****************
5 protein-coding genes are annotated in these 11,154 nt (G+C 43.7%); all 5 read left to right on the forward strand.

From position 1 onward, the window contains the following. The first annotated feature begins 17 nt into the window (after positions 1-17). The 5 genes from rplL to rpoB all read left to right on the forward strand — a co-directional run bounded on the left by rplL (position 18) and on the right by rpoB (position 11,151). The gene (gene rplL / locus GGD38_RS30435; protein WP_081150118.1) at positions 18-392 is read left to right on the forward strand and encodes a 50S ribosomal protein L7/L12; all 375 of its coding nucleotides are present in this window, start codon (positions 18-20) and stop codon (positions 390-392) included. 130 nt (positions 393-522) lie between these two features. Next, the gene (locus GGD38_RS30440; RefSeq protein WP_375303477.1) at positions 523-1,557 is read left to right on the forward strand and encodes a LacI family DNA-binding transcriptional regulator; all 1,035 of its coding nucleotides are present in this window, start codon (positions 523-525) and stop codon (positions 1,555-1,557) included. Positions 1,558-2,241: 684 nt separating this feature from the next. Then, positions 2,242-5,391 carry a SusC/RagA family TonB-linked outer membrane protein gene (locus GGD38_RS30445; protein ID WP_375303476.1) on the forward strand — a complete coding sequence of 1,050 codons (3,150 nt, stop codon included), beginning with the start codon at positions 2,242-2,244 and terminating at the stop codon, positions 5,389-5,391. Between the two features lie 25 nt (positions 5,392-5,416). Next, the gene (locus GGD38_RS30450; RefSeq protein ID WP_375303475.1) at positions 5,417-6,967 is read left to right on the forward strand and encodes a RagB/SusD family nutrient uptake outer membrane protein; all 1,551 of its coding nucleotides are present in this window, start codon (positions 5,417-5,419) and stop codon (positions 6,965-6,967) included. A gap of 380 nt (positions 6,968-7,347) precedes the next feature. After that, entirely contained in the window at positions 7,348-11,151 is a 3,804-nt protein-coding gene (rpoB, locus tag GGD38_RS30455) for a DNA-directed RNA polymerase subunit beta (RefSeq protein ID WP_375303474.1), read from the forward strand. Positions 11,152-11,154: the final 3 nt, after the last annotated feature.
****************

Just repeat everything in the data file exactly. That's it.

5 protein-coding genes are annotated in these 11,154 nt (G+C 43.7%); all 5 read left to right on the forward strand.

From position 1 onward, the window contains the following. The first annotated feature begins 17 nt into the window (after positions 1-17). The 5 genes from rplL to rpoB all read left to right on the forward strand — a co-directional run bounded on the left by rplL (position 18) and on the right by rpoB (position 11,151). The gene (gene rplL / locus GGD38_RS30435; protein WP_081150118.1) at positions 18-392 is read left to right on the forward strand and encodes a 50S ribosomal protein L7/L12; all 375 of its coding nucleotides are present in this window, start codon (positions 18-20) and stop codon (positions 390-392) included. 130 nt (positions 393-522) lie between these two features. Next, the gene (locus GGD38_RS30440; RefSeq protein WP_375303477.1) at positions 523-1,557 is read left to right on the forward strand and encodes a LacI family DNA-binding transcriptional regulator; all 1,035 of its coding nucleotides are present in this window, start codon (positions 523-525) and stop codon (positions 1,555-1,557) included. Positions 1,558-2,241: 684 nt separating this feature from the next. Then, positions 2,242-5,391 carry a SusC/RagA family TonB-linked outer membrane protein gene (locus GGD38_RS30445; protein ID WP_375303476.1) on the forward strand — a complete coding sequence of 1,050 codons (3,150 nt, stop codon included), beginning with the start codon at positions 2,242-2,244 and terminating at the stop codon, positions 5,389-5,391. Between the two features lie 25 nt (positions 5,392-5,416). Next, the gene (locus GGD38_RS30450; RefSeq protein ID WP_375303475.1) at positions 5,417-6,967 is read left to right on the forward strand and encodes a RagB/SusD family nutrient uptake outer membrane protein; all 1,551 of its coding nucleotides are present in this window, start codon (positions 5,417-5,419) and stop codon (positions 6,965-6,967) included. A gap of 380 nt (positions 6,968-7,347) precedes the next feature. After that, entirely contained in the window at positions 7,348-11,151 is a 3,804-nt protein-coding gene (rpoB, locus tag GGD38_RS30455) for a DNA-directed RNA polymerase subunit beta (RefSeq protein ID WP_375303474.1), read from the forward strand. Positions 11,152-11,154: the final 3 nt, after the last annotated feature.